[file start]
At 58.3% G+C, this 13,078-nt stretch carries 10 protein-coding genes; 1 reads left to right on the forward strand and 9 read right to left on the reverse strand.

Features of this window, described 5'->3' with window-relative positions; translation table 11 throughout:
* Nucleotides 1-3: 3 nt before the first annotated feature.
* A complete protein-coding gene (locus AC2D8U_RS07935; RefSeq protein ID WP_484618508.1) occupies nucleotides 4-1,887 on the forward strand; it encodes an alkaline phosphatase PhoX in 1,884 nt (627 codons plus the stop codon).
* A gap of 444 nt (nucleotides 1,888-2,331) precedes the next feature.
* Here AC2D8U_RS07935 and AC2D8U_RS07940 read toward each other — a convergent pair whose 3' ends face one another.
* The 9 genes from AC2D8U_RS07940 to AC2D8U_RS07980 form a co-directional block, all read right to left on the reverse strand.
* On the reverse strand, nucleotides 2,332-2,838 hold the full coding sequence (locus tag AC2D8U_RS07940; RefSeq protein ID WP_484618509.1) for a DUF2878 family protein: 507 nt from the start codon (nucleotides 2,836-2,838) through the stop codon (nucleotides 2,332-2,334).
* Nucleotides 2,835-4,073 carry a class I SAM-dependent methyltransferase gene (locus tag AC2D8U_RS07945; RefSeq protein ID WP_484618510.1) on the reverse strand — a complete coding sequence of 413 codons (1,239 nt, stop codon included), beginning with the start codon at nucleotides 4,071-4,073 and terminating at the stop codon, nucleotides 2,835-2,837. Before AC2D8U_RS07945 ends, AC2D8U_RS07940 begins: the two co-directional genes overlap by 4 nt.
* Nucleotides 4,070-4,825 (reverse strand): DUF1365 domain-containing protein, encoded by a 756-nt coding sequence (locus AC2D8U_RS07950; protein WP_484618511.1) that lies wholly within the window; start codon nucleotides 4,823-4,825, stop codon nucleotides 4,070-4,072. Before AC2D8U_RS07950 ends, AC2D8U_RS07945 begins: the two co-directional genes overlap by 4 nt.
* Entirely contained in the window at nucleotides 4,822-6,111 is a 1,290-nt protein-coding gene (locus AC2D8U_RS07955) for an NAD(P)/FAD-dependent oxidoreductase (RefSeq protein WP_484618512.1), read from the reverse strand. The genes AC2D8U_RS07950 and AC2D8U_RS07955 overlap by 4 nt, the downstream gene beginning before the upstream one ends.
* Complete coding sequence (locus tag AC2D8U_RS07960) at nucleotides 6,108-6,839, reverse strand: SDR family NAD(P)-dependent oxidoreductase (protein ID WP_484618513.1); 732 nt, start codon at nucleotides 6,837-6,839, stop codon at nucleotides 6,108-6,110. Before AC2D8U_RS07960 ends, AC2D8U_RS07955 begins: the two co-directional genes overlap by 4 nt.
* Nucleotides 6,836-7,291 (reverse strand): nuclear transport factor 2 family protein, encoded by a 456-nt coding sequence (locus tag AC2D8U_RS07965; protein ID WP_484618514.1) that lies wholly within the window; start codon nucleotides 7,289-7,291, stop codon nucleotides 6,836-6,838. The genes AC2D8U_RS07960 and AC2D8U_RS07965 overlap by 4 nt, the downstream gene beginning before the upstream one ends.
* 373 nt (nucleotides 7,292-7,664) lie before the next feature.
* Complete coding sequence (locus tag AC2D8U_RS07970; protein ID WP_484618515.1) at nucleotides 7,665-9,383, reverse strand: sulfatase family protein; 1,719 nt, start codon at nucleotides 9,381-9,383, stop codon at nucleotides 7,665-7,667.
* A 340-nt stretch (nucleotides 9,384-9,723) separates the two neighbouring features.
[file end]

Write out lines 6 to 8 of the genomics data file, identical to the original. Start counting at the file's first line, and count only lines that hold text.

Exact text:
* Here AC2D8U_RS07935 and AC2D8U_RS07940 read toward each other — a convergent pair whose 3' ends face one another.
* The 9 genes from AC2D8U_RS07940 to AC2D8U_RS07980 form a co-directional block, all read right to left on the reverse strand.
* On the reverse strand, nucleotides 2,332-2,838 hold the full coding sequence (locus tag AC2D8U_RS07940; RefSeq protein ID WP_484618509.1) for a DUF2878 family protein: 507 nt from the start codon (nucleotides 2,836-2,838) through the stop codon (nucleotides 2,332-2,334).